Lipopolysaccharide (LPS) increases the production of interleukin-12 (IL-12) from mouse macrophages via a κB site within the IL-12 p40 promoter. In this study, we found that oxidized low density lipoprotein (oxLDL) inhibited this LPS-stimulated production of IL-12 in a dose-dependent manner while native LDL did not. OxLDL inhibited p40 promoter activation in monocytic RAW264.7 cells transiently transfected with p40 promoter/reporter constructs, and the repressive effect mapped to a region in the p40 promoter containing a binding site for nuclear factor-κB (NF-κB) (p40-κB). Activation of macrophages by LPS in the presence of ox-LDL resulted in markedly reduced binding to the κB site, as demonstrated by the electrophoretic mobility shift assays. In contrast, native LDL did not inhibit the IL-12 p40 promoter activation and NF-κB binding to the κB sites, suggesting that oxidative modification of LDL was crucial for the inhibition of NF-κB-mediated IL-12 production. 9-Hydroxyoctadecadienoic acid, a major oxidized lipid component of oxLDL, significantly inhibited IL-12 production in LPS-stimulated mouse macrophages and also suppressed NF-κB-mediated activation in IL-12 p40 promoter. The NF-κB components p50 and p65 directly bound peroxisome proliferator-activated receptor-γ (PPAR-γ) in vitro. In cotransfections of CV-1 and HeLa cells, PPAR-γ inhibited the NF-κB transactivation in an oxLDL-dependent manner. From these results, we propose that oxLDL-mediated suppression of the IL-12 production from LPS-activated mouse macrophages may, at least in part, involve both inhibition of the NF-κB-DNA interactions and physical interactions between NF-κB and PPAR-γ.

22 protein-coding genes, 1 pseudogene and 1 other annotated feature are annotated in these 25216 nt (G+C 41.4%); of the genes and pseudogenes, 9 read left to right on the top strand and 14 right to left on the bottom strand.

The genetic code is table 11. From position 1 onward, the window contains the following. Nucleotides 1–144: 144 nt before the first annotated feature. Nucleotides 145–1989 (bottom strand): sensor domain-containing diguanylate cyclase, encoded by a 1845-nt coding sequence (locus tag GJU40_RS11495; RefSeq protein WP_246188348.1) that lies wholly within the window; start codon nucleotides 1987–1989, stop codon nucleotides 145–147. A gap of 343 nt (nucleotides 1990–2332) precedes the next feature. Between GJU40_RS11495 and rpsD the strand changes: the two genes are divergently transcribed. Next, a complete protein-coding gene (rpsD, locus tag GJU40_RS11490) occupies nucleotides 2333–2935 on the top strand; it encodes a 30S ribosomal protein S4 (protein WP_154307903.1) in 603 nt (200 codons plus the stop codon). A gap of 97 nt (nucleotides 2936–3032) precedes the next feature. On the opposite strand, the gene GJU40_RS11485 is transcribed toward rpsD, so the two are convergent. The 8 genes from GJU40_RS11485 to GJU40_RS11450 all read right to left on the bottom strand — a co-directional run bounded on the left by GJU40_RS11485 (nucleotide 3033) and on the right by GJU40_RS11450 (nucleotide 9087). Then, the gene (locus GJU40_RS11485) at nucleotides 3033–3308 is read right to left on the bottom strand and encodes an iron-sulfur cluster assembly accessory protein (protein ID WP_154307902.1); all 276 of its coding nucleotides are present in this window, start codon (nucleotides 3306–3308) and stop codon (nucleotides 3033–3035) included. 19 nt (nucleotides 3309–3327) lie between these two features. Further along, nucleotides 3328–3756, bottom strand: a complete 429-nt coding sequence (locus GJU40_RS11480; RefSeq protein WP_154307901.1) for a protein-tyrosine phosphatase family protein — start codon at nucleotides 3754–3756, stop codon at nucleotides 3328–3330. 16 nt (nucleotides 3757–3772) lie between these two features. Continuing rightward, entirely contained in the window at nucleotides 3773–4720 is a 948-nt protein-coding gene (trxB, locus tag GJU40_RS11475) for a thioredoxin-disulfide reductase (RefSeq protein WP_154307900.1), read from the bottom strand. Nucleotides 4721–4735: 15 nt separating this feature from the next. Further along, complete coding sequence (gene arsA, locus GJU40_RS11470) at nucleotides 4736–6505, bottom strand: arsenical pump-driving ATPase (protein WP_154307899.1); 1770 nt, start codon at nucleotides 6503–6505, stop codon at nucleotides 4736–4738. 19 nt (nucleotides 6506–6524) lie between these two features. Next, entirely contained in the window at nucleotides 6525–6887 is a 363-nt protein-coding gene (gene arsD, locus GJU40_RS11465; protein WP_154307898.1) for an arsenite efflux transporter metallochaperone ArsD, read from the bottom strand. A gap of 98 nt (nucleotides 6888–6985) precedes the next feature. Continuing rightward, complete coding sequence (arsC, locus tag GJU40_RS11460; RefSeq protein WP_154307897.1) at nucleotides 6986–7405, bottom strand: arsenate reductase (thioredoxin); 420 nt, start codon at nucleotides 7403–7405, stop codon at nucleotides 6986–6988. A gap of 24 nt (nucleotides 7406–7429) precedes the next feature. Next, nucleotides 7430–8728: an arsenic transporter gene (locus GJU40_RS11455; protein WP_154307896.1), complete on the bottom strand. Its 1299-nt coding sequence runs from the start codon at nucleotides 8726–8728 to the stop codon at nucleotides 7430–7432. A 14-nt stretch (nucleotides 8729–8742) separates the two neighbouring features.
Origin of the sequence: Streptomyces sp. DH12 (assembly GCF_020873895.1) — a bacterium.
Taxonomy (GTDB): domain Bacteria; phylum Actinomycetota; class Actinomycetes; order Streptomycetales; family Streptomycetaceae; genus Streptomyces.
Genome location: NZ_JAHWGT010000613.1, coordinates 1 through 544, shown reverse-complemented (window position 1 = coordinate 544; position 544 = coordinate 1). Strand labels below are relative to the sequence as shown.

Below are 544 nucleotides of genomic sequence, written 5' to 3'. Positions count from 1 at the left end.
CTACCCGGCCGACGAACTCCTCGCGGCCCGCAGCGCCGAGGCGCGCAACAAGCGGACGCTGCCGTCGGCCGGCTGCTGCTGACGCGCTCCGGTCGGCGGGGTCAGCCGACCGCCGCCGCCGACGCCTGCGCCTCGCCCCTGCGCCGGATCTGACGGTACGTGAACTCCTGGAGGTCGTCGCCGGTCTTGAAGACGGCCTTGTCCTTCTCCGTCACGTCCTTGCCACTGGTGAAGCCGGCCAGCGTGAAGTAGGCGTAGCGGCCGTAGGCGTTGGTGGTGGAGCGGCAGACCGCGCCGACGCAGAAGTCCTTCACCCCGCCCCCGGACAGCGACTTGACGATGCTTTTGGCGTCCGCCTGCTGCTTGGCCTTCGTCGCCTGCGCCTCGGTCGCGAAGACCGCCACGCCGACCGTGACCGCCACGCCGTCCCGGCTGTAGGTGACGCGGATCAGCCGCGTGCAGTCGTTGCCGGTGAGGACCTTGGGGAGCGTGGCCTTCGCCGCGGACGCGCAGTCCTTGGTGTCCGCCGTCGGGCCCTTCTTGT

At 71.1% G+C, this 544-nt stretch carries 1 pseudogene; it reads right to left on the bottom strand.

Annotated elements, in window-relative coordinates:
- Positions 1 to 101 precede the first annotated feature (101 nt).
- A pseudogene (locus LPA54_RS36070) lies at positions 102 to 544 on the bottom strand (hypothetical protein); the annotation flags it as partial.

|Number of pages||7|
|Journal||Journal of Biological Chemistry|
|Publication status||Published - 2000 Oct 20|
ASJC Scopus subject areas
- Molecular Biology
- Cell Biology